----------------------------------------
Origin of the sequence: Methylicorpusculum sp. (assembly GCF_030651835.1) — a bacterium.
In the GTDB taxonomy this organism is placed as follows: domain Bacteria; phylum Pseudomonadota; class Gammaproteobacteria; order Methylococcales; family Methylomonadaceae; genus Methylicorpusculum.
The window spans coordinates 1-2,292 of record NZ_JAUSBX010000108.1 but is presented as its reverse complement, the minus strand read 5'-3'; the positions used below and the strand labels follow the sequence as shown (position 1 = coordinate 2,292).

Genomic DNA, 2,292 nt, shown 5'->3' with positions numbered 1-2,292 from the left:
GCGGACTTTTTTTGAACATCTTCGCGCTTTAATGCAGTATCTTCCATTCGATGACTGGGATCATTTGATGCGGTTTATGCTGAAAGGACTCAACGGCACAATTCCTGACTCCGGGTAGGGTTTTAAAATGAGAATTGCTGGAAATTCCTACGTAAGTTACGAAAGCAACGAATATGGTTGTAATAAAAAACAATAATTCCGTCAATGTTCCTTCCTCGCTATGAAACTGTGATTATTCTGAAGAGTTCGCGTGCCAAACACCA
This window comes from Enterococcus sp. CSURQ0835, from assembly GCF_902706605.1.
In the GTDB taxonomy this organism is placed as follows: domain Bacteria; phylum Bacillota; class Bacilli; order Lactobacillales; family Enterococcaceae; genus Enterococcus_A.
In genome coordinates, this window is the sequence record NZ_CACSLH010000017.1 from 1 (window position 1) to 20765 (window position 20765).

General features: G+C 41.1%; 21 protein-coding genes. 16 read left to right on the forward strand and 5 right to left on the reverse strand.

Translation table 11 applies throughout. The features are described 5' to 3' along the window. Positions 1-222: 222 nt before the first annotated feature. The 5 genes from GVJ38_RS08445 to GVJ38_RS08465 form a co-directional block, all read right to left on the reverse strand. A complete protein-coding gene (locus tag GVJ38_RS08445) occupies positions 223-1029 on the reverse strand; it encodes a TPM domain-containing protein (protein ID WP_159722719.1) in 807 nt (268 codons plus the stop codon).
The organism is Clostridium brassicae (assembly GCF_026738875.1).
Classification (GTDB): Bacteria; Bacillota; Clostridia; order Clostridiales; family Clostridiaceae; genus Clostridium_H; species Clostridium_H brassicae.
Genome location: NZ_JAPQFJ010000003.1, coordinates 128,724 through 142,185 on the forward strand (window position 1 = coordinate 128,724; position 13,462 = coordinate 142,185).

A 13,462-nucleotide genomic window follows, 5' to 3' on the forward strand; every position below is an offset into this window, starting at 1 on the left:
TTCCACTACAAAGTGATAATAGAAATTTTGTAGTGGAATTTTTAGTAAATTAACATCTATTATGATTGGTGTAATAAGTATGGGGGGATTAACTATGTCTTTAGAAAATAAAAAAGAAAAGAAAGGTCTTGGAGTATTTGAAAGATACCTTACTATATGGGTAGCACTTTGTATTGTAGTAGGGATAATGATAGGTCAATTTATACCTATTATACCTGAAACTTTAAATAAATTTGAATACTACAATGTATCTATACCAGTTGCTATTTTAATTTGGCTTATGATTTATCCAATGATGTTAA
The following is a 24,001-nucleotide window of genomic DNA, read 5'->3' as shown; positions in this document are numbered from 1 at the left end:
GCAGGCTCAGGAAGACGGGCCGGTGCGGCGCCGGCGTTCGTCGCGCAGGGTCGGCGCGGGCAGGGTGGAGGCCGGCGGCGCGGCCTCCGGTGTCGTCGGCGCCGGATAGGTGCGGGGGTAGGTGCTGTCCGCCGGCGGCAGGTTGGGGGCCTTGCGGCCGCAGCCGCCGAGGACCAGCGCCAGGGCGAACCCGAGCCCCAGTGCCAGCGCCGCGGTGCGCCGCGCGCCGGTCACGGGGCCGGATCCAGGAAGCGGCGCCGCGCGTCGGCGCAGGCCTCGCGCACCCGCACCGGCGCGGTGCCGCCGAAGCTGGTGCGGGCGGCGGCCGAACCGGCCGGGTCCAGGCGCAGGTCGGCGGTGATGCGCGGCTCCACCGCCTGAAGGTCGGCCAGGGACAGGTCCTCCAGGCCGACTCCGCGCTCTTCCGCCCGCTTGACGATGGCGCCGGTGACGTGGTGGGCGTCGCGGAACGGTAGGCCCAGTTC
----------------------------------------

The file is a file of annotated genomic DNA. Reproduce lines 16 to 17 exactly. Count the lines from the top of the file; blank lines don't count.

The following is a 24,001-nucleotide window of genomic DNA, read 5'->3' as shown; positions in this document are numbered from 1 at the left end:
GCAGGCTCAGGAAGACGGGCCGGTGCGGCGCCGGCGTTCGTCGCGCAGGGTCGGCGCGGGCAGGGTGGAGGCCGGCGGCGCGGCCTCCGGTGTCGTCGGCGCCGGATAGGTGCGGGGGTAGGTGCTGTCCGCCGGCGGCAGGTTGGGGGCCTTGCGGCCGCAGCCGCCGAGGACCAGCGCCAGGGCGAACCCGAGCCCCAGTGCCAGCGCCGCGGTGCGCCGCGCGCCGGTCACGGGGCCGGATCCAGGAAGCGGCGCCGCGCGTCGGCGCAGGCCTCGCGCACCCGCACCGGCGCGGTGCCGCCGAAGCTGGTGCGGGCGGCGGCCGAACCGGCCGGGTCCAGGCGCAGGTCGGCGGTGATGCGCGGCTCCACCGCCTGAAGGTCGGCCAGGGACAGGTCCTCCAGGCCGACTCCGCGCTCTTCCGCCCGCTTGACGATGGCGCCGGTGACGTGGTGGGCGTCGCGGAACGGTAGGCCCAGTTC